For Ivor: Raining Cats And Dogs: Brockhampton2,

For Ivor

Nor trees; nor masts did I espy in
Gloucester Docks; on a drizzled May day.
Rather, afore me, a copper-coloured
spiral candle, reaching upwards to join
the sea-gulls lamenting the departed
Gloucester brotherhood; who wore boots
dripping in Flanders mud and gore.

Looking down to my feet, an extract 
from your requiem for the fallen heroes.


How wonderfully, bloody apt.

Today I bought a shirt made in Vietnam
and wondered at the absurdity of it all.
I felt humbled,to have reached retirement
age, without hearing a shot fired in anger.
Unlike you, Dear Ivor.

You were taken from Cotswold elm and beech
to a battered tree-stumped landscape fashioned
by trench warfare.
No beauty here, no salve for the soul.
Respite only through memories of Severn land.
Then:
a shell-shocked return with war-scared thoughts.
Finally:
withdrawn in '22 from the Shire.
Removed from:
Cotswold scarp and meadow-lands,
But:
alive and vital through  the mind's eye,
and:
able to anoint the paper with flowing prose.
Creating:
a written legacy in music and rhyme.
Keeping us:
twixt, meadows. hills and woods
savouring Severn-side as we follow
in your tracks.
Fare Ye Well,
Dear Ivor.


May 29/30' 14 Ck.


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Notes:
1  the above statue is known as ' The Candle .' It arrived in the docks on August 2010, It measures 21 metres in height and was designed by Nottingham-based artist   Wolfgang Buttress.

2  The actual inscription around the base, from Ivor Gurney's "Requiem " bears these words:

 " Pour out your bounty, moon of radiant shining
     On all this shattered flesh, these quiet forms;
     For these were slain, so quiet still reclining,
     In the noblest cause was ever waged with arms. "


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The Phrase " Raining Cats and Dogs " has always struck me as odd. I have heard of raining fish and raining frogs; but never such large creatures as those animals. Where could the origin of this phrase be I wondered?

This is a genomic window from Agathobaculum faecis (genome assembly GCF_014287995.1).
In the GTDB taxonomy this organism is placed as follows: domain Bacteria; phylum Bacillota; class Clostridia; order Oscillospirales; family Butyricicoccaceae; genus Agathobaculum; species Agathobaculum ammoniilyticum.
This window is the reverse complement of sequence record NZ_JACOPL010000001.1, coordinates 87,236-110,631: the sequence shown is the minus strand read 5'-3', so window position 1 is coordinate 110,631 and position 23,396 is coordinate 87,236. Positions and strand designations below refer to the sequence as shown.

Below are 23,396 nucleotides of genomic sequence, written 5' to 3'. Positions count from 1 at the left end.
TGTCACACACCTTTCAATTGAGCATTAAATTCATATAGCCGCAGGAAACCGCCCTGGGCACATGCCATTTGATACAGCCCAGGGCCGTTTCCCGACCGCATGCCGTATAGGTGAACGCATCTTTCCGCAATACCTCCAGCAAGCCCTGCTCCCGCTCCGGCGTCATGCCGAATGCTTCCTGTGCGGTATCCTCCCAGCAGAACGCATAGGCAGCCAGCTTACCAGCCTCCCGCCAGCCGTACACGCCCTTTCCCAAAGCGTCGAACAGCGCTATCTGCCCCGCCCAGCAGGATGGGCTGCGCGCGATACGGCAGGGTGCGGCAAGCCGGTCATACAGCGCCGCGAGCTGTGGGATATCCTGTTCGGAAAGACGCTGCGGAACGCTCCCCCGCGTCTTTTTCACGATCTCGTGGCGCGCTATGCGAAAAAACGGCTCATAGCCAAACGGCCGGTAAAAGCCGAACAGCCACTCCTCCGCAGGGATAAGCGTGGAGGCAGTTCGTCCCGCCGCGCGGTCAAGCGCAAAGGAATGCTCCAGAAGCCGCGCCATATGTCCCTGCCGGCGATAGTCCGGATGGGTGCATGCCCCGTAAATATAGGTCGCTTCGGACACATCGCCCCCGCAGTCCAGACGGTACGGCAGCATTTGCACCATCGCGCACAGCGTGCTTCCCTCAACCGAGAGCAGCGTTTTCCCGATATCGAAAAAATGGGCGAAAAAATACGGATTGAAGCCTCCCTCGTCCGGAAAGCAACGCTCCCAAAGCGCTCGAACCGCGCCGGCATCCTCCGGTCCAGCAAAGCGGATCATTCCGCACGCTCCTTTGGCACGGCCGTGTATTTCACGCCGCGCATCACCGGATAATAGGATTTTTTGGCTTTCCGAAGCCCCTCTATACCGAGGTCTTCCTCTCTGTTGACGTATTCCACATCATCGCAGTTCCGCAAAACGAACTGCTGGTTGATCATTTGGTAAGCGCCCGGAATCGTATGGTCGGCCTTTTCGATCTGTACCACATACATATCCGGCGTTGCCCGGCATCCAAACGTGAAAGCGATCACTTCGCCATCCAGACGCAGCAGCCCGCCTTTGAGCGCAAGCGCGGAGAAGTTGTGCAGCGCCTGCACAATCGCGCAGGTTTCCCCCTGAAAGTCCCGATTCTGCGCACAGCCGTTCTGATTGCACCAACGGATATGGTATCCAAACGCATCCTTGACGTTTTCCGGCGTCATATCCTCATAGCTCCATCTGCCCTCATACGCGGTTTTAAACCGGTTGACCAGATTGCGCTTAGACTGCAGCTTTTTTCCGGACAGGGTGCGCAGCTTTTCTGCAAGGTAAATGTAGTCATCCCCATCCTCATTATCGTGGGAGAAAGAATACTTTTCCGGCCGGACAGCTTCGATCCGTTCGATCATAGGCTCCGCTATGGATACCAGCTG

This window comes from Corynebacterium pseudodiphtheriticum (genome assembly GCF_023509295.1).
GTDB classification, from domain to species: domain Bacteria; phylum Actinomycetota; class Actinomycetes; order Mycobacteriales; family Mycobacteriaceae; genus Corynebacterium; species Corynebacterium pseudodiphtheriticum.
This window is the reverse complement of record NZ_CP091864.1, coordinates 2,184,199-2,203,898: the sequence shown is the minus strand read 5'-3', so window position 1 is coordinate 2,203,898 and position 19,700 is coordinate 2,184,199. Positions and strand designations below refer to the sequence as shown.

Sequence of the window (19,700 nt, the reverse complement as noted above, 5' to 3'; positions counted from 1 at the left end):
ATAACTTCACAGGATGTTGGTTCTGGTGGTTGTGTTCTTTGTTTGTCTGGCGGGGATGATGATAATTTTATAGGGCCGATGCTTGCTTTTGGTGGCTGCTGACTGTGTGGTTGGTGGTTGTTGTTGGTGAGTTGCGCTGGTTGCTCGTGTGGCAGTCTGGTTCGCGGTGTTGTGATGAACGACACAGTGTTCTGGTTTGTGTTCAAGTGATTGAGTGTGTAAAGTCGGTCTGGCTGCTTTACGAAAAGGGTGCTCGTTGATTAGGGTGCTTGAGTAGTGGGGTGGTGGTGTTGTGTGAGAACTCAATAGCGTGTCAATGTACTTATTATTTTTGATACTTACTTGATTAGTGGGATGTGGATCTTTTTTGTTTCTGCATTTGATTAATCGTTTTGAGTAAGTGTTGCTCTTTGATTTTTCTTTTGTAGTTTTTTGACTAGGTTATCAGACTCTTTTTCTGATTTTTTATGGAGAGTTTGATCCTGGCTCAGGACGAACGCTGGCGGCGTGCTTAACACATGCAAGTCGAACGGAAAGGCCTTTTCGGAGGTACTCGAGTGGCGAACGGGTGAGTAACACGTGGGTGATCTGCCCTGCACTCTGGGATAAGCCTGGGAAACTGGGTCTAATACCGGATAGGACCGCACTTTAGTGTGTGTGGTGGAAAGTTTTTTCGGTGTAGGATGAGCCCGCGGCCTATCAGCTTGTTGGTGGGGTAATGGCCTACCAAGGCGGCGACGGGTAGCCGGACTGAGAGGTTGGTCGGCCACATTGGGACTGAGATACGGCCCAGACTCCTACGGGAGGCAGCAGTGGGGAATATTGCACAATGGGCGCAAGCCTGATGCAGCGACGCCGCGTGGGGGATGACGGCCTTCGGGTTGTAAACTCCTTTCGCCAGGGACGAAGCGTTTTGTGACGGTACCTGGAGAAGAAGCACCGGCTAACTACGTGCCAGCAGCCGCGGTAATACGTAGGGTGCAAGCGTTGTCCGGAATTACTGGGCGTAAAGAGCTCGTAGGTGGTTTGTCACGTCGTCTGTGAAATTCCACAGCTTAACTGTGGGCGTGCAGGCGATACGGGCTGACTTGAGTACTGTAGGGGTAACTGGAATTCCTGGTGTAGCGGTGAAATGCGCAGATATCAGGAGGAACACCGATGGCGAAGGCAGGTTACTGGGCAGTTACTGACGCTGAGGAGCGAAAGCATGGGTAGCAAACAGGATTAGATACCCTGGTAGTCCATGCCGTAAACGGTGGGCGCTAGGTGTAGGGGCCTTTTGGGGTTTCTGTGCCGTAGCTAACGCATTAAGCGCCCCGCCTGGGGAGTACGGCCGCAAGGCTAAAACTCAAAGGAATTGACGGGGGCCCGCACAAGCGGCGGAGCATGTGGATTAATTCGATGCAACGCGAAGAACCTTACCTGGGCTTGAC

Some thought it could be  that cats and dogs might  be dislodged from thatched roofs due to the violence of the storm, but that seemed improbable to produce numbers that would fit such a phrase.
A more likely, and to my mind, sensible origin comes from 17th/ 18th Century England, as I quote Here:
"The much more probable source of 'raining cats and dogs' is the prosaic fact that, in the filthy streets of 17th/18th century England, heavy rain would occasionally carry along dead animals and other debris. The animals didn't fall from the sky, but the sight of dead cats and dogs floating by in storms could well have caused the coining of this colourful phrase. Jonathan Swift described such an event in his satirical poem 'A Description of a City Shower', first published in the 1710 collection of the Tatler magazine. The poem was a denunciation of contemporary London society and its meaning has been much debated. While the poem is metaphorical and doesn't describe a specific flood, it seems that, in describing water-borne animal corpses, Swift was referring to an occurrence that his readers would have been well familiar with:
Now in contiguous Drops the Flood comes down,
Threat'ning with Deluge this devoted Town.
...
Now from all Parts the swelling Kennels flow,
And bear their Trophies with them as they go:
Filth of all Hues and Odours seem to tell
What Street they sail'd from, by their Sight and Smell.
They, as each Torrent drives, with rapid Force,
From Smithfield or St. Pulchre's shape their Course,
And in huge Confluent join'd at Snow-Hill Ridge,
Fall from the Conduit, prone to Holbourn-Bridge.
Sweeping from Butchers Stalls, Dung, Guts, and Blood,
Drown'd Puppies, stinking Sprats, all drench'd in Mud,
Dead Cats and Turnip-Tops come tumbling down the Flood. "

So remember to mind your feet, when you walk through streets in the rain.


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Following on from last week, when we looked at the grounds of the Brockhampton Estate, here are some pictures as promised showing the Medieval Manor and House.










It is set in lovely grounds complete with a very attractive lily-pond.




Walking through the entrance lodge, one could see the rose-walled house behind.





This season for the first time, rooms in some of the upper floor were open to the public.






The view down from the gallery.













1. A look through the window. 2. The Study with pipe, papers and  chair.
3. A splendid bed.


It was a truly wonderful visit and will stay long in the memory of D. and I.


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Well Sunday brings us the month of June and the longest day, Next Saturday (7 / 6 ) brings us the Derby. Perhaps  Australia, the winning horse will inspire some antipodean  improvements in temperature and sunshine.
i certainly hope so!
Cheerio for now,
Gk.

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